Now, onto the show itself. Taylor Swift started things off with a rendition of her mega-hit "We Are Never Ever Getting Back Together," a title that I'm mad at her for making me type. This song is catchy enough, but more importantly, it marks an important stage in Swift's development; the moment everyone - including Swift - all agreed to finally stop pretending she was a country singer. After one album of country-pop, the next two displayed increasingly less country influence, until she released Red this year, and became an unabashed pop star. I think it was a good move. Why deny the inevitable? It was like the first two years of Dwight Howard's career, when everyone pretended he was a power forward. It just didn't make sense, and once we admitted the truth, everything felt better.
Shortly after that, fun. took the stage. These guys conquered the words with "We Are Young," and "Some Nights," two songs that I assume were good at some point, but that I could happily go the rest of my life without ever hearing again. These guys are decent, but their over-cutesiness gets on my nerves. it's as though they take their name a little too seriously. They would go on to have quite a big night, winning Best New Artist and Song of the Year. The only entertaining moment these guys provided was the omnipresence of Lena Dunham, who is dating one of them. I'm not sure who, but I think it's the one who looks like a character Fred Armisen would play in a Portlandia sketch about an irritatingly cheerful hipster-pop band. I'm usually against nicknames for celebrity couples, but I would love it if those two were referred to as "Girls Just Want To Have Fun." See what I did there?
Frank Ocean won Best Urban Contemporary Album, which I assume just means R&B, but the Grammy folks apparently had to invent their own word for it. Towards the end of the show, he performed "Forrest Gump," a rather surprising choice since it's not one of the more energetic songs on channel ORANGE, and it works better in the context of the album than on its own, where it can feel a bit dull. Still, Ocean's homage to the movie that gives the song its name was clever enough. His performance of "Thinkin' Bout You" on SNL was a lot better, though.
The best act of the night by far was the all-star tribute to Levon Helm, which featured Elton John front and center but included just about every in sight for a rousing rendition of "The Weight." While everyone was solid here, Mavis Staples stole the show with her wonderful extension of the song towards the end. I was also impressed from Alabama Shakes, who absolutely slayed her verse. What i don't get, however, is why this wasn't the last act of the night. The LL Cool J/Chuck D collaboration that closed the show was solid, but it could've fit in anywhere. Wouldn't a tribute to one of the bigger fallen musicians of the last year be a better way to go out. And yes, I realize that the LL/Chuck bit included a brief tribute to MCA, but it was a relative afterthought.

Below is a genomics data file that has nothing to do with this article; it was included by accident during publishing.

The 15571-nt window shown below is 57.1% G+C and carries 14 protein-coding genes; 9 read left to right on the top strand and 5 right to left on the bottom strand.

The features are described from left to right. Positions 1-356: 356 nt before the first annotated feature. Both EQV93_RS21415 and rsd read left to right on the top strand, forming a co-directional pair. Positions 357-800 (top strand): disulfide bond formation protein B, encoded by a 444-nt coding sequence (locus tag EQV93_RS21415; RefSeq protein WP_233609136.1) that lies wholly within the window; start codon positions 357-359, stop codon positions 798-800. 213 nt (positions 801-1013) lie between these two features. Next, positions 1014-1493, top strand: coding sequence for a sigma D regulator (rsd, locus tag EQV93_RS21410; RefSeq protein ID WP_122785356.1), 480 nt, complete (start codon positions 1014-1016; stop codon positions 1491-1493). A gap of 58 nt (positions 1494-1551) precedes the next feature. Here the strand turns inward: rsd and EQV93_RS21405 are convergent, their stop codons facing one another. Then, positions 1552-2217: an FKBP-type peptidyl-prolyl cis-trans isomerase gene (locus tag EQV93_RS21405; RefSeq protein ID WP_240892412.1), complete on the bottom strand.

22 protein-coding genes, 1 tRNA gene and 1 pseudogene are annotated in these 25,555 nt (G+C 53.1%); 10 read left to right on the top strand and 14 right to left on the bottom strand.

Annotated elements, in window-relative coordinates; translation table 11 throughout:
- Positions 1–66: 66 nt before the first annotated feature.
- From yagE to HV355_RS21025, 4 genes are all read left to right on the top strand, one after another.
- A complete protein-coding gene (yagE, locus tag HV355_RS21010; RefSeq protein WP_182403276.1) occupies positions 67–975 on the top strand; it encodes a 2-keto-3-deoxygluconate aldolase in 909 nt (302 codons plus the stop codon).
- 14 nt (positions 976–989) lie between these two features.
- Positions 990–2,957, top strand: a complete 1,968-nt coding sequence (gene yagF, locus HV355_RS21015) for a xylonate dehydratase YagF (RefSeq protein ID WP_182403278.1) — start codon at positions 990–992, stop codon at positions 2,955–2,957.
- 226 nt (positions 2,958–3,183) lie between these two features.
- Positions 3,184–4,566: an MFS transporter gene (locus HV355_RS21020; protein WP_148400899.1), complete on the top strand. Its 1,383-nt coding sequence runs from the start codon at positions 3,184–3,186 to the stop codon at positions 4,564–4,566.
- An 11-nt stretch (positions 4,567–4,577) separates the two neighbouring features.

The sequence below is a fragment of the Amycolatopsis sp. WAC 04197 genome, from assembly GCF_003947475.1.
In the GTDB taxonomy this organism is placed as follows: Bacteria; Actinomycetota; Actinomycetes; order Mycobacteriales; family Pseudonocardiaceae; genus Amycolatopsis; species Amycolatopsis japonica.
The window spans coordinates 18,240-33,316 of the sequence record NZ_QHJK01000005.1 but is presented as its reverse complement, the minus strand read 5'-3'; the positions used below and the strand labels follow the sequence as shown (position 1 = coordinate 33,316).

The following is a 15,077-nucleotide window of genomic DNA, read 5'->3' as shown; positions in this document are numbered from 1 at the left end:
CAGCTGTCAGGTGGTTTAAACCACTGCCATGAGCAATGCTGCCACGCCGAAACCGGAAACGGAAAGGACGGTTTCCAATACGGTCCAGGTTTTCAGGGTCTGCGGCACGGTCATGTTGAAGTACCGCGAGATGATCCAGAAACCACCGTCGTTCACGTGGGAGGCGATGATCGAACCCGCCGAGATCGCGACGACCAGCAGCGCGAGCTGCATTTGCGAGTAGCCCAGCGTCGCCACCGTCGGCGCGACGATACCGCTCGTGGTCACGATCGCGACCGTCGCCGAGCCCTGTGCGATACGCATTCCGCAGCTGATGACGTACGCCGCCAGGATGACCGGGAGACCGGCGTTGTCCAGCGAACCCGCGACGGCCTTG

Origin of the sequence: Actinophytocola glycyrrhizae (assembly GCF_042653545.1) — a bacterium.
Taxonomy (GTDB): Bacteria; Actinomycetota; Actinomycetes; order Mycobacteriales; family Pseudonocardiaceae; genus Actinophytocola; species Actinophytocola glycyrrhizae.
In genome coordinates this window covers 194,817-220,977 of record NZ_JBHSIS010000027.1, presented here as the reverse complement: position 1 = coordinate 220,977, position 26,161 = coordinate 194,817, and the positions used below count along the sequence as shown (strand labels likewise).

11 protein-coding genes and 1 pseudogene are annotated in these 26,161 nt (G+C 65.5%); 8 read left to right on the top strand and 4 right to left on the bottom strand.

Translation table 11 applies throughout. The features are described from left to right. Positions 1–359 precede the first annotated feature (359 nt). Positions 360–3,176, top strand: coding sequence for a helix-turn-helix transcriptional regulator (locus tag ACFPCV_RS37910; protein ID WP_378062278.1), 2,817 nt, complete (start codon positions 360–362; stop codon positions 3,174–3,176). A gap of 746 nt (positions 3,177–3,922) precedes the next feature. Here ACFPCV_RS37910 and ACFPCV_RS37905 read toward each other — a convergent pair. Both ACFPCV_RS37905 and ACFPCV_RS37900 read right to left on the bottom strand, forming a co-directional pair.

The other big tribute performance of the night was the Bruno Mars' led Bob Marley homage. this was decent, but I had no idea why it started with a performance of "Locked Out Of Heaven" that seemed to have nothing to do with anything else. Was that supposed to be part of the tribute? And if so, how? Still, it was a great performance, and it was cool to see Sting do the song with him, which was Mars' way of admitting that he was basically just trying to write a Police song, and Sting's way of saying he appreciated it.
After the Helm tribute act, Jack White and The Black Keys would be in a virtual tie for the second best performance. The Keys brought new life into their giant hit "Lonely Boy" by adding Dr. John, and the Preservation Jazz Hall Band. Bringing the New Orleans flavor to a relatively straightforward rock worked in a big way. the fact that it was one of the most energetic performances of the night didn't hurt either. Meanwhile, White played "Love Interruption" and "Freedom at 21," the first with an all-female band, and the second with an all-male band, mimicking the strategy he used while making Blunderbuss. Both were solid, but I preferred the second performance, if only because the raw energy of White busting loose on the electric guitar is one of the best sites in music.
This wasn't the best Grammys of all-time, but it featured it's share of great performances and made a solid case for mainstream music not being half bad. To the many people wondering why Kendrick Lamar's album wasn't nominated for anything, I don't think it was eligible. If it was, yeah, they really screwed up bad.